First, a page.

Aren’t we all a little tired of seeing the world’s cycling capital, Copenhagen, trying to improve what’s already miles ahead? No, we are not. We watch with delight (and a little envy) how their cycling and pedestrian support and infrastructure keep reaching new levels of perfection, the latest addition being the stunning Lille Langebro bridge.
Elegant and clean-cut, the 160m-long cycle and pedestrian bridge by international London-based architecture studio WilkinsonEyre has recently been completed. The project is an outcome of a competition issued by a Danish client and has been since gifted to the municipality of Copenhagen. Apart from making life and commuting in the city easier for great numbers of cyclists and walkers, it managed to bring more activity to a part of Copenhagen Harbour that has been abandoned for decades. It crosses the river next to the recently completed BLOX building, which is home to Danish Architecture Centre, cafés, new public spaces, a playground, and other points of relax and interest, bringing more traffic and potential visitors in its direction.
From the bird’s eye view, the novelty bridge looks almost like a graceful white ribbon joining the banks of Copenhagen’s Inner Harbour. The bridge’s silhouette sinks under the deck on both abutments, only to rise in the shape of two “wings” at midspan with the edge featuring a very acute angle, optically dividing light from shade.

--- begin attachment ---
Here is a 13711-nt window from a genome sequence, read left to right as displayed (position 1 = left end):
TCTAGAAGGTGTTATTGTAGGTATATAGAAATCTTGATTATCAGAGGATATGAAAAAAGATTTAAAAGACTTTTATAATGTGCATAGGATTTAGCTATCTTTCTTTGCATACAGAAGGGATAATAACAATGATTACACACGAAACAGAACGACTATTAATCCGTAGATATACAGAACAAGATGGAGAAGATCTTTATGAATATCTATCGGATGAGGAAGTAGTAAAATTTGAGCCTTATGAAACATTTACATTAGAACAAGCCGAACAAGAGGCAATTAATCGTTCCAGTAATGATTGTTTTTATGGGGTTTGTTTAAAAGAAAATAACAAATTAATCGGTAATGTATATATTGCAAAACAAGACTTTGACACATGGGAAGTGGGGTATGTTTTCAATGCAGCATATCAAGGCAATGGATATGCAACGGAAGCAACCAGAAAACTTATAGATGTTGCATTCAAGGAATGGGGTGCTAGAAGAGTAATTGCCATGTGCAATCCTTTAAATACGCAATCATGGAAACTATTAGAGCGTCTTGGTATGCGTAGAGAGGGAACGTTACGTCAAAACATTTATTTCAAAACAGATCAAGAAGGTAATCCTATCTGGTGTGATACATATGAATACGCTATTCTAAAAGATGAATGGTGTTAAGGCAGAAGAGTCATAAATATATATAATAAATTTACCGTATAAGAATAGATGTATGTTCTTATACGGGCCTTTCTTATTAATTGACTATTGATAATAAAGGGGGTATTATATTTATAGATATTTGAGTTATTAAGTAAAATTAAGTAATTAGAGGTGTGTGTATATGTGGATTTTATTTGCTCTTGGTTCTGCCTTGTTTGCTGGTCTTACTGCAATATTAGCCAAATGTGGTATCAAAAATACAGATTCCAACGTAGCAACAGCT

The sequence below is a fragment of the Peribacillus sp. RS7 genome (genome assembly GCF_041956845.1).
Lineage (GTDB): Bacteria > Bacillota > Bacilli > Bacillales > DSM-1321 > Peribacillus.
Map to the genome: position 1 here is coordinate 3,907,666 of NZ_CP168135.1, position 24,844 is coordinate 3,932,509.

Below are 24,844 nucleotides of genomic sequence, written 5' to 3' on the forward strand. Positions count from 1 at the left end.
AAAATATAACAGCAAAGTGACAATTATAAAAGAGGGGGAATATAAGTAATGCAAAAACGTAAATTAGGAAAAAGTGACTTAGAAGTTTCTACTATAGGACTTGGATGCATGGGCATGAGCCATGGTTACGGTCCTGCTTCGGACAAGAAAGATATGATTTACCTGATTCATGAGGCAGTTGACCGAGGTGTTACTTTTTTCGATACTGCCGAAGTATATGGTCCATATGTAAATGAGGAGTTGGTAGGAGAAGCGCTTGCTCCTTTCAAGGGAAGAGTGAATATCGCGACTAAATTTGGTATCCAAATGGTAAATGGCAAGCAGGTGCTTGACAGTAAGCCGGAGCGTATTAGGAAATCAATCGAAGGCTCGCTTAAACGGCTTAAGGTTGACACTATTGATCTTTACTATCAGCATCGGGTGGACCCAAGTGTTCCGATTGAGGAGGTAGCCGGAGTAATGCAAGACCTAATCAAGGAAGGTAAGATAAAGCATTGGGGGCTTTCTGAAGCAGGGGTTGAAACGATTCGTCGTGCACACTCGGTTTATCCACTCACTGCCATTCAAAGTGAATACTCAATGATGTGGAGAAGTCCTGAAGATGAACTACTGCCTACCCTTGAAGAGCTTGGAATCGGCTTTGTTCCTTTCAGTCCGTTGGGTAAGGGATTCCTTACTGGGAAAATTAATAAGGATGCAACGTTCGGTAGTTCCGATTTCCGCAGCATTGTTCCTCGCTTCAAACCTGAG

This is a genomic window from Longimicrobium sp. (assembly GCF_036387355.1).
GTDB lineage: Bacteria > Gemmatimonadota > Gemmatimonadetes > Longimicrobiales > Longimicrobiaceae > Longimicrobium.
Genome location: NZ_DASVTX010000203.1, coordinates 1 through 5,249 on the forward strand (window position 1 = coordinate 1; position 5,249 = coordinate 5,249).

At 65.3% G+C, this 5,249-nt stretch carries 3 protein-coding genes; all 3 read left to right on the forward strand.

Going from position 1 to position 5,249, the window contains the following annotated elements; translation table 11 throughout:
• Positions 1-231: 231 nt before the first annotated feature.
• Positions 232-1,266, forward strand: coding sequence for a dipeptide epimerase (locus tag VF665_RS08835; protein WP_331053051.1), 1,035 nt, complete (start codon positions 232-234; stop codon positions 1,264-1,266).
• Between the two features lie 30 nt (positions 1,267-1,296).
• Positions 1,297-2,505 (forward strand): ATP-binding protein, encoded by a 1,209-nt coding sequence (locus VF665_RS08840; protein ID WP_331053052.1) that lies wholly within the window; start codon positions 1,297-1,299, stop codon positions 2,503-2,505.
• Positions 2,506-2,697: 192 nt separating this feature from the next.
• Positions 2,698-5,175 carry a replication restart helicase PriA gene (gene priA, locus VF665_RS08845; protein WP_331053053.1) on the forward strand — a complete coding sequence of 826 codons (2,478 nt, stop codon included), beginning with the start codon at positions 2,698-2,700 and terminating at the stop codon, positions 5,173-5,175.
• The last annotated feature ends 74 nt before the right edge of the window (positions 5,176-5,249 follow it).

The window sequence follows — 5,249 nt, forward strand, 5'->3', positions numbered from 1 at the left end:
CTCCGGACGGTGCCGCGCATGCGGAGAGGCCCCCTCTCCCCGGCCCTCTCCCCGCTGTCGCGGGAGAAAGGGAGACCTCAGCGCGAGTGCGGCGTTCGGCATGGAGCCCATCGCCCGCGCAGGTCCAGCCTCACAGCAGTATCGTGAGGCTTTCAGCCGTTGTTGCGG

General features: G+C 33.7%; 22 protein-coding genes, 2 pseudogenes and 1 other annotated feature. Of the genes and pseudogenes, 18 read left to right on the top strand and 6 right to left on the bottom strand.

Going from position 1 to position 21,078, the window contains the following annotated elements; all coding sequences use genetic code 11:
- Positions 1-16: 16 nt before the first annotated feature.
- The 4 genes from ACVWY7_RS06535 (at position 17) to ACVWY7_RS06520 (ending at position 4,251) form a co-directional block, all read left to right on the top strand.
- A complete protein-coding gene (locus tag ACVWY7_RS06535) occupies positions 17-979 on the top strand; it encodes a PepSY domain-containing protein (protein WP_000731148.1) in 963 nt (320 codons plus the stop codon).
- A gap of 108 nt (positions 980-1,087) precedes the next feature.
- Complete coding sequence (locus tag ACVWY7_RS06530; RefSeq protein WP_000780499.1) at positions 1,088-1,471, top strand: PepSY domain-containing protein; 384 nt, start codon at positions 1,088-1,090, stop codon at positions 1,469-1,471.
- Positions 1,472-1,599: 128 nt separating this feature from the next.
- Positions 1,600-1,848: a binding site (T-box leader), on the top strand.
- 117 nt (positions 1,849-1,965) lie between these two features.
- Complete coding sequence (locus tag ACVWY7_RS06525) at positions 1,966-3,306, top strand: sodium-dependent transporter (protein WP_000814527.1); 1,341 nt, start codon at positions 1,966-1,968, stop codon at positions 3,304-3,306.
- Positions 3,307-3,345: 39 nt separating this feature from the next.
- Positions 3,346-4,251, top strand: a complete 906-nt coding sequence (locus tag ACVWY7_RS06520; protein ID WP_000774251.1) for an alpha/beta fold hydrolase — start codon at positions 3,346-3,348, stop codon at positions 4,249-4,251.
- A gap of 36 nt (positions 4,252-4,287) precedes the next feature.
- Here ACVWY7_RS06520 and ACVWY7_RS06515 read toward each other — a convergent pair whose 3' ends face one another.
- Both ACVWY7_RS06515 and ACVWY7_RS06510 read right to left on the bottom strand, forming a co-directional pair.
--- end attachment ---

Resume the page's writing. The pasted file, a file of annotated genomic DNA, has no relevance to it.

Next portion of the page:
In the middle, the structure is higher than at the quaysides to allow for the required 5.4-m navigation clearance for boats, which is further marked out by bracket-shaped dividers set in the river. This bulging of the bridge brings out a pleasant effect of a gradual reveal of the horizon for those crossing. At nightfall, the Lille Langebro’s precisely designed curvature is accentuated with subtle but functional spot lighting running alongside the whole length of the bridge.
The Lille Langebro is the third cycle and pedestrian bridge opened in the Danish capital in recent years, allegedly without a fanfare and red-ribbon cutting – but it surely deserves both. Besides the undeniable aesthetic and urbanistic qualities, its clear width offers a generous 3m-wide zone for pedestrians and a 4m-wide zone which has been subdivided into two lanes for cyclists.
One of the bridge’s most amazing feats, besides its slender curve and seamless fit with the surrounding urbanscape, is that the two central sections can rotate and swing aside to let through more robust marine traffic – such as sailing boats with tall yards. WilkinsonEyre worked on the construction in collaboration with engineers from Buro Happold who helped them design the opening mechanisms, discreetly hidden in the piers.
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